“Phubbing,” or choosing to interact with a smartphone instead of a person, is all but accepted. Millennials “phub” more often than most—though it may not be intentional.
“Compared to older generations, millennials feel much more pressure to respond immediately to text messages and instant messages,” said Felice Gabriel Miller, founder and president of Delvv®, a mobile app developer, in a release. “In the space between true smartphone addicts and regular users, there are probably a lot of people who use their smartphone excessively just to avoid the social consequences of disconnecting. This helps explain why people 'phub' (i.e., phone snub) in social settings where they know they shouldn't.”
Seventy-nine percent of millennials recently surveyed by Delvv respond to text messages within 15 minutes, compared to 56 percent of Gen X-ers and 46 percent of baby boomers. Forty-nine percent of the millennials surveyed respond to instant messages within 15 minutes—a contrast to baby boomers, 29 percent of whom respond to instant messages within 24 hours.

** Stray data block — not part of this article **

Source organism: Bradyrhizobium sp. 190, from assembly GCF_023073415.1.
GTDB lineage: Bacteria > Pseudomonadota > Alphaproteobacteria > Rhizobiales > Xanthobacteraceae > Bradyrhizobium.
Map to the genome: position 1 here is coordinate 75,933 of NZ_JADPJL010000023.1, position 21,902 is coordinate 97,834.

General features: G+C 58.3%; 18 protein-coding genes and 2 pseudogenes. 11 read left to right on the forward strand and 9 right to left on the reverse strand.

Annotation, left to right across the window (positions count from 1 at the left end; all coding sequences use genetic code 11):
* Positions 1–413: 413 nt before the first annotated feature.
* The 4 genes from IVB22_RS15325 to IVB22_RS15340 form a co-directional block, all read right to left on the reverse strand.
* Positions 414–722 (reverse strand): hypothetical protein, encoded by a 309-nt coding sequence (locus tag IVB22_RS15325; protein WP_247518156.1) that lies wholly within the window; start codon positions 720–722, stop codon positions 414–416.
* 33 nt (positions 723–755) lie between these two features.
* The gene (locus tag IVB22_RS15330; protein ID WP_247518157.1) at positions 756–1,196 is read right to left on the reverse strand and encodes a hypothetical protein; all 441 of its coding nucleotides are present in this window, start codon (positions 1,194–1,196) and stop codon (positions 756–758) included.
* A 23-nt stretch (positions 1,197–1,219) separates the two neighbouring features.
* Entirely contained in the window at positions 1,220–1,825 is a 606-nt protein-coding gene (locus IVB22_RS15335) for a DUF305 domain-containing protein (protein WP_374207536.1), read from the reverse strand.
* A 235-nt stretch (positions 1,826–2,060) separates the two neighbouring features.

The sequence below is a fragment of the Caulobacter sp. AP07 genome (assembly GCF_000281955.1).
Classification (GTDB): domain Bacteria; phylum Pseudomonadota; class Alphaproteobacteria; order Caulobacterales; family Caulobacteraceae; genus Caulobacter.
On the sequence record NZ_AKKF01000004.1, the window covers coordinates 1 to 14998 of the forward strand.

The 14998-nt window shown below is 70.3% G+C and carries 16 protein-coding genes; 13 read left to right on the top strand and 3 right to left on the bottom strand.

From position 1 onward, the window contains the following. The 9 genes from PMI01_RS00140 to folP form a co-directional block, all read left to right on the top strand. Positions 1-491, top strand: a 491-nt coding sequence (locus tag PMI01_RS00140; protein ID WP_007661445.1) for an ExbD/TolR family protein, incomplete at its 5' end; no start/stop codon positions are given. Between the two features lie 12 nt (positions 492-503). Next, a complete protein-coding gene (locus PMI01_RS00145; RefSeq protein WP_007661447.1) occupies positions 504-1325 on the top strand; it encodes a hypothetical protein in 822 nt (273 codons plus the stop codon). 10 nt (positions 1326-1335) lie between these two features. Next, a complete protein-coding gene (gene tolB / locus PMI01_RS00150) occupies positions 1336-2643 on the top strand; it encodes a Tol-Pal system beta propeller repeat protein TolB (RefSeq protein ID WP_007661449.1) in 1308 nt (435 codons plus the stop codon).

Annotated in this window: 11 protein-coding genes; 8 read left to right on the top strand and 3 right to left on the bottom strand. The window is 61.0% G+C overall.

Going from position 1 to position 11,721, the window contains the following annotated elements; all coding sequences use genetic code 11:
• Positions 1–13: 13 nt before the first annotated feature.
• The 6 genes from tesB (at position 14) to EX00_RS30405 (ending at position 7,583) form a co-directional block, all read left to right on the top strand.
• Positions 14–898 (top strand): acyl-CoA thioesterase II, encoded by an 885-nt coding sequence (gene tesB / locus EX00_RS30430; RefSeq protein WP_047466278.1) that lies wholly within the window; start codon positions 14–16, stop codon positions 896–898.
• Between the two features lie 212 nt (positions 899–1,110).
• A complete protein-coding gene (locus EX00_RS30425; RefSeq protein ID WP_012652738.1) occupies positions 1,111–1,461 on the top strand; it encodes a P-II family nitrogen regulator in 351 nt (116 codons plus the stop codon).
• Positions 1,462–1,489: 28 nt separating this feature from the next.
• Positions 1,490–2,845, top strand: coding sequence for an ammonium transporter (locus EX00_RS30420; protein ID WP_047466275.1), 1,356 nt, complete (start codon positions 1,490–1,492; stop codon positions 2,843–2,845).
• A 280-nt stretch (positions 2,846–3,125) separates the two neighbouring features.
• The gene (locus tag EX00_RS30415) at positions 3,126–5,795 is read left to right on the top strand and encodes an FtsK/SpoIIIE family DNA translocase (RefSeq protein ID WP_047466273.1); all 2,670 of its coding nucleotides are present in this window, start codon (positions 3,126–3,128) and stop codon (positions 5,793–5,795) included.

Most survey respondents (68 percent) believe that someone who is eating dinner with company should not look at a text message—“phub”—until after the meal.
The “phub” phenomenon speaks to the attachment most have to their smartphones—49 percent of those surveyed would rather give up sweets for one month than switch to a dumbphone.
When was the last time you “phubbed?”
Published with permission from RISMedia.